Friday, December 23, 2016

Rogue One: When Star Destroyers Collide (a review)

I didn’t see Rogue One on opening day. I blame The Force Awakens, for being a blandly likeable Star Wars film which wouldn’t inspire anyone to camp out in front of a theater for very long. I assumed Rogue One was more of the same. A few days after it had opened I found myself unable to read most of my favorite science fiction blogs – did I want to head right into the spoilers, or was I actually going to see it first? I decided to see it first, and I’m glad I did.  I’ll throw down a spoiler warning here since I assume people visiting my blog don’t hate Star Wars.  Just see it, it’s good, then you can wade into the spoilerfields with impunity.

First up, Rogue One is a war movie in which many humans die. Some are humans we’ve grown to care about. Gone are the days when Star Wars movies resorted to slaying battle droids in an attempt to make war movies without disturbing people by showing them mass casualties. I’m down with this development. I think sanitized war movies are disgusting, and that they are a slap in the face to everyone who ever had an ancestor fight in one, which is probably most of us.

This is not a fairy tale about a hero’s journey, but it's nevertheless about a hero. Our hero, Jyn Erso, is a likeable girl with rabbity front teeth and epic cheekbones who is small and fast and extremely decisive. Everyone in this franchise has superb cheekbones. Peter Cushing, who has the steepest facial parapets of them all, has been resurrected in fact, and chews up a little scenery as Grand Moff Tarkin, in what is probably a broader performance than Cushing would have really given.

Jyn’s parents suffer at the hands of the Empire, and she’s raised by a mafia boss for a while, then does some hard time before getting accidentally released when rebels storm the prison. She learns her father is still alive and she decides to rescue him, unaware her handsome new space boyfriend has been assigned to assassinate him.

She teams up with a ragtag band that includes a blind force-sensitive monk, a brave pilot, a burly heavy weapons guy, some awesome little dwarf lizard dudes, a multicultural gang of redshirts and a repurposed imperial droid with a twisted sense of humor. He provides the only comic relief, in fact. 

This is some grimdark Star Wars, and I ate it up like bitter, gloomy candy. It’s already tied with Empire for my favorite movie in the whole franchise. No hippie mysticism! No romance! No bickering! There’s stars, and then there’s some war – what more could you want? 

These terrorists go rogue (one) in a double-stolen spaceship, returning the rebels to their loveable space thug roots and rescuing them from the ghastly insufferable moral righteousness they were starting to develop. I applaud the lack of jedi; the teras kasi master is a vast improvement.

(I am convinced the blind monk is a nod to teras kasi masters in Star Wars Galaxies, otherwise known as the TKM – a tanklike build that inspired the Pandaren monks in WoW.  In old school SWG, a TKM could tank every bit as good as a jedi, which meant you didn’t have to put up with some preening diva of a jedi defender tank.)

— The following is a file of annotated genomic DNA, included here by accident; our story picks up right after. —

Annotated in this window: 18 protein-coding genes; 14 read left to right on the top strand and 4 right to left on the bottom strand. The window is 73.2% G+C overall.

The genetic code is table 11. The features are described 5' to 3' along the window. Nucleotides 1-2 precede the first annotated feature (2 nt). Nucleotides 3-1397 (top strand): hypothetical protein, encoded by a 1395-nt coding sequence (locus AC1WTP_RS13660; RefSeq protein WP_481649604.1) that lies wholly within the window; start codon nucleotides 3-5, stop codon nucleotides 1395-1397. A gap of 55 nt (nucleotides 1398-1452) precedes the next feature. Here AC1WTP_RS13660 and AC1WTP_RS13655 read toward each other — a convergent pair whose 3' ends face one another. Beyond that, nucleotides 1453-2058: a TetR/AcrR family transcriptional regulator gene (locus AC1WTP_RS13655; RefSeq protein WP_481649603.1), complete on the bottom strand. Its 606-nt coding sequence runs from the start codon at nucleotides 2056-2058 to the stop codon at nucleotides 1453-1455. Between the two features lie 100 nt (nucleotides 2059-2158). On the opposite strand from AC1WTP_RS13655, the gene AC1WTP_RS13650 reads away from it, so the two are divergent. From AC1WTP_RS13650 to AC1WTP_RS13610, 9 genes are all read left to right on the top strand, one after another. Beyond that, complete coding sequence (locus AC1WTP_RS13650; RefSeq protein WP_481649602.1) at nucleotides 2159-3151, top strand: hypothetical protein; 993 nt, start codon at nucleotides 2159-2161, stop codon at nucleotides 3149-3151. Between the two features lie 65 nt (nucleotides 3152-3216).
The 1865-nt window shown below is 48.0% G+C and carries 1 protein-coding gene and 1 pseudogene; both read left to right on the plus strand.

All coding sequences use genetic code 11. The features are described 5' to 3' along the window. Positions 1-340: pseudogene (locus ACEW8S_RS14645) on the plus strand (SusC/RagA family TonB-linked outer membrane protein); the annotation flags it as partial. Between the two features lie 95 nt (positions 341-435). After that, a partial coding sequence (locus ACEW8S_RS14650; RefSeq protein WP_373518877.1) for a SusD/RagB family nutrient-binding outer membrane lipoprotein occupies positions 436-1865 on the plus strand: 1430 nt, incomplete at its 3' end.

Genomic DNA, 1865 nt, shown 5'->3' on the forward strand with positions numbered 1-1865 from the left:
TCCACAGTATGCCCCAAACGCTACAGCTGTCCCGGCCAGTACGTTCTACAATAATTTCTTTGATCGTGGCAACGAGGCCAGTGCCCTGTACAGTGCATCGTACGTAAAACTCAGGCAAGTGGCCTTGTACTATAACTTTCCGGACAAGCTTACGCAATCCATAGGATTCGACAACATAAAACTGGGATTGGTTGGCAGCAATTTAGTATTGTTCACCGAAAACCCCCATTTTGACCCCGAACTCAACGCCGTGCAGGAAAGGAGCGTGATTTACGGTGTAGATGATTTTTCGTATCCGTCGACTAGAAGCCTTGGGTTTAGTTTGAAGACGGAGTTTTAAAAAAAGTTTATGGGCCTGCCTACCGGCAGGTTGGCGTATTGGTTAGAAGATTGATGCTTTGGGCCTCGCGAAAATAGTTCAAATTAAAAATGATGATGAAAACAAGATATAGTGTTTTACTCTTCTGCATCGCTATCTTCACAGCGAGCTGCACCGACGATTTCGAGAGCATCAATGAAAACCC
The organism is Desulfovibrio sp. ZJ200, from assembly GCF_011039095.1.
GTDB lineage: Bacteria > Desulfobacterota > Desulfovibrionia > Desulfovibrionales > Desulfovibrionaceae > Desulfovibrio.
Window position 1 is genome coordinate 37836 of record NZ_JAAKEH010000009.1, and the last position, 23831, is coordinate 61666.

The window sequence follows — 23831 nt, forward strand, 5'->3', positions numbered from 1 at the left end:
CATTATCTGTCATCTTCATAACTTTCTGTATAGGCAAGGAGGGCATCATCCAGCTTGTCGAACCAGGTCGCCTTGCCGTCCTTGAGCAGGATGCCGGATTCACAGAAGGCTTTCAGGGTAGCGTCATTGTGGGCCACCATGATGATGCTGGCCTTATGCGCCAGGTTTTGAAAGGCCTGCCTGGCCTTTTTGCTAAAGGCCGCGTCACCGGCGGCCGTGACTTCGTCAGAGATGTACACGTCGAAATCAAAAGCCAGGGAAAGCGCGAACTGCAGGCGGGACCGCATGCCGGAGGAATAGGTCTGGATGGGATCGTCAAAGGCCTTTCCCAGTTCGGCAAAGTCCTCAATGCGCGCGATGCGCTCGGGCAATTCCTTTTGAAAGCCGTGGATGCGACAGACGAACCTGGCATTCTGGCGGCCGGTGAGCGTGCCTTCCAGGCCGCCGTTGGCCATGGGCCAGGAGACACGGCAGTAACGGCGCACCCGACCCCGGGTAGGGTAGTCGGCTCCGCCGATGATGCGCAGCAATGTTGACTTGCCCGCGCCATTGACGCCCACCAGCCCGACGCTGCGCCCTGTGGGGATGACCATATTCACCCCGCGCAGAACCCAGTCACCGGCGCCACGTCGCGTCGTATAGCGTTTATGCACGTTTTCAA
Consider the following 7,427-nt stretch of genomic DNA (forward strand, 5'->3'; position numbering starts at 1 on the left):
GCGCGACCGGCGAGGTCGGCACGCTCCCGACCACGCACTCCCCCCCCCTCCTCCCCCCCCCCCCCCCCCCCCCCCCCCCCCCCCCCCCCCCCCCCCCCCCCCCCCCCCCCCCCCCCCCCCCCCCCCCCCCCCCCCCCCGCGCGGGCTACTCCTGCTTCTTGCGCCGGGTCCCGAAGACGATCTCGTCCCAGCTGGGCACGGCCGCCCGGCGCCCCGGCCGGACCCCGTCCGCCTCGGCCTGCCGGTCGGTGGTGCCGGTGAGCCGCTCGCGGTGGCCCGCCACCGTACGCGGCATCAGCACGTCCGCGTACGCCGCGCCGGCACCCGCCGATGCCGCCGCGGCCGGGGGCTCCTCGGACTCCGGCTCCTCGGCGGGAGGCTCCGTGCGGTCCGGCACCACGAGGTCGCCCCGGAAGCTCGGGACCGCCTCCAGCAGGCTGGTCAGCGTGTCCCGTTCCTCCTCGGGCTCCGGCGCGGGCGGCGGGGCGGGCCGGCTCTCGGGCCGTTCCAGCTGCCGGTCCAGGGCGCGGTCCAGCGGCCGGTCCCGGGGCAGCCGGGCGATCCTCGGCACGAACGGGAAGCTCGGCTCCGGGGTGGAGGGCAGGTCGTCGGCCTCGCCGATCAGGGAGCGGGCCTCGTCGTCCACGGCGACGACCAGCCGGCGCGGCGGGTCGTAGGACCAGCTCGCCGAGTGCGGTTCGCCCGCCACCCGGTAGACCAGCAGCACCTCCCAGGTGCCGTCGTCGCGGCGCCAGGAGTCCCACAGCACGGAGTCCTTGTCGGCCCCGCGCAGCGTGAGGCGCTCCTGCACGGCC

The whole plot of Rogue One has to do with the loophole in the original movie – why would the imperials make a huge expensive death star that could be destroyed by one shot from an X-Wing? The answer is that the head designer did it deliberately, as sabotage, and he has entrusted his little girl with this information, and asked her to kindly get it to the rebels. 

The joyriding thugs head to a turquoise atoll where the imps are keeping the death star plans and everyone and everything gets seriously rekt in the ensuing battle. The rebel space fleet shows up to fight with the imps just above orbit, and the ground imps break out some tropical weight AT-ATs and other souvenirs. Vader appears for several cameos, force choking folks and floating in a bacta tank.

Princess Leia even cameos at one point, which brought tears to my eyes since Carrie Fisher had a heart attack just before I headed into the theater, and in fact I checked my phone immediately after I got out to find out if she was still okay. And the brave X-Wing squad from Episode 4 returns, to hector the imps’ flying hardware and bring about the single greatest SW camera shot of all time – the Two Colliding Star Destroyers. 

OMG, the Two Colliding Star Destroyers! Sheer poetry! One of my favorite things about the whole SW universe is the way it depicts engineering failure on a collossal scale, and the Two Colliding Star Destroyers are … the visual equivalent of the sonic detonators from episode two. Even if this film had been staffed entirely by gungans and ewoks, with a middle third consisting of jedi aphorisms being recited over ethereal music in a field full of fireflies, the Two Colliding Star Destroyers would save it.

In fact, right after I get done with my current series I am totally writing something about the Two Colliding Star Destroyers. Except franchise shifted, of course. Maybe I could do the Poseidon Adventure in space with some people from one of said Star Destroyers – or I could do it twice, with two different ragtag bands of survivors trying to reach each other. So many possibilities. I’m sure I’ll think of more when I’m getting my Two Colliding Star Destroyers tattoo in the near future.

If you’ve ever wanted to see two star destroyers collide, go see this movie right now. 

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